“Then let her go,” she said slowly and distinctly. And in a silence which followed, the colour slowly mounted to her face. Marcos glanced at her and spoke at once.
“There is no question of doing anything else,” he said, with a laugh that sounded uneasy. “She will have nerves until she sees a lamp-post again. She is going to Madrid.”
“And she wants you to go with her and stay,” said Marcos, bluntly.
“It is very kind of her,” answered Juanita in a cool and even voice. “You know, I am afraid Cousin Peligros and I should not get on very well—not if we sat indoors for long together, and kept our hands white.”
“Then you do not care to go to Madrid with her?” inquired Marcos.
Juanita seemed to weigh the pros and cons of the matter with her head at a measuring angle while she looked into the fire.
“No ... No,” she answered. “I think not, thank you.”
“You know,” Marcos explained with an odd ring of excitement in his voice. “I am afraid we shall have a bad name all over Spain after this. They always did think that we were only brigands. It will be difficult to get anybody to come here.”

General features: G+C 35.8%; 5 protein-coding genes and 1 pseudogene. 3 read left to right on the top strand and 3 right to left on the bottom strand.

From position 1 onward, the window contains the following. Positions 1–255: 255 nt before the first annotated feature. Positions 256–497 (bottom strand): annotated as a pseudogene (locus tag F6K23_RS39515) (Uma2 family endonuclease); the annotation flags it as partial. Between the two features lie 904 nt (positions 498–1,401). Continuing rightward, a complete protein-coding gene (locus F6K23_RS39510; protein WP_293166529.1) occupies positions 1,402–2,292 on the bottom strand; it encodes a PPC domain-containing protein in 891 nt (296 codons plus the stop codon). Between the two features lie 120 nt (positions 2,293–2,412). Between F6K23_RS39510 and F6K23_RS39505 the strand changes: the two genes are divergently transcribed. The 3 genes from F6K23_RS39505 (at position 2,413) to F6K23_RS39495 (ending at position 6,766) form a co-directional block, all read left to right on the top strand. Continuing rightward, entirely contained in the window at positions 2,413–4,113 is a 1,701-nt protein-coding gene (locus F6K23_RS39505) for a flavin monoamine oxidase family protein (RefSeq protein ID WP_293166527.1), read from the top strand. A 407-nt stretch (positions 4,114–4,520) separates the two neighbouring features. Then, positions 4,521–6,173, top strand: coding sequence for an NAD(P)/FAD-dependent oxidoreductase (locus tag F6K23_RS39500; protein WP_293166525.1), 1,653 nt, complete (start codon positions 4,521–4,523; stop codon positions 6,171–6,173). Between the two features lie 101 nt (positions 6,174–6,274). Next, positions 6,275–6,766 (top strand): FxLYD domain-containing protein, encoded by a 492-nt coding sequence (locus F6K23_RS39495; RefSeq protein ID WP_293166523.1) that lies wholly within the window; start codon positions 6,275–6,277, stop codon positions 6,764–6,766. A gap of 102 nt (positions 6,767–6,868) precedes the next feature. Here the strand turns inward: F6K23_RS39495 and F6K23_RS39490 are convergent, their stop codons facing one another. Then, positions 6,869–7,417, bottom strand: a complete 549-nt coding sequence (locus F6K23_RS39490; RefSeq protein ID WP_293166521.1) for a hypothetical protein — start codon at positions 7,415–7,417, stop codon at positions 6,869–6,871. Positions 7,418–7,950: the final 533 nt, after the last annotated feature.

Juanita made no answer to this. Sarrion was reading the paper very attentively. But it was he who spoke first.
“I must go to Saragossa,” he said, without looking up from his paper. “Perhaps Juanita will take compassion on my solitude there.”
“I always feel that it is a pity to go away from Torre Garda just as the spring is coming,” said she, conversationally. “Don’t you think so?”
She glanced at Marcos as she spoke, but the remark must have been addressed to Sarrion, whose reply was inaudible. For some reason the two men seemed ill at ease and tongue-tied. There was a dull glow in Marcos’ eyes. Juanita was quite cool and collected and mistress of the situation.
“You know,” said Marcos at length in his direct way, “that it is only of your happiness that I am thinking—you must do what you like best.”
“And you know that I subscribe to Marcos’ polite desire,” said Sarrion with a light laugh.
“I know you are an old dear,” answered Juanita, jumping up and throwing aside her book. “And now I am going to bed.”
She kissed Sarrion and smoothed back his gray hair with a quick and light touch.
“Good-night, Marcos,” she said as she passed the door which he held open. She gave him the friendly little nod of a comrade—but she did not look at him.
The next morning Cousin Peligros took her departure from Torre Garda.
“I wash my hands,” she said, with the usual gesture, “of the whole affair.”
As her maid was seated in the carriage beside her she said no more. It remained uncertain whether she washed her hands of the Carlist war or of Juanita. She gave a sharp sigh and made no answer to Sarrion’s hope that she would have a pleasant journey.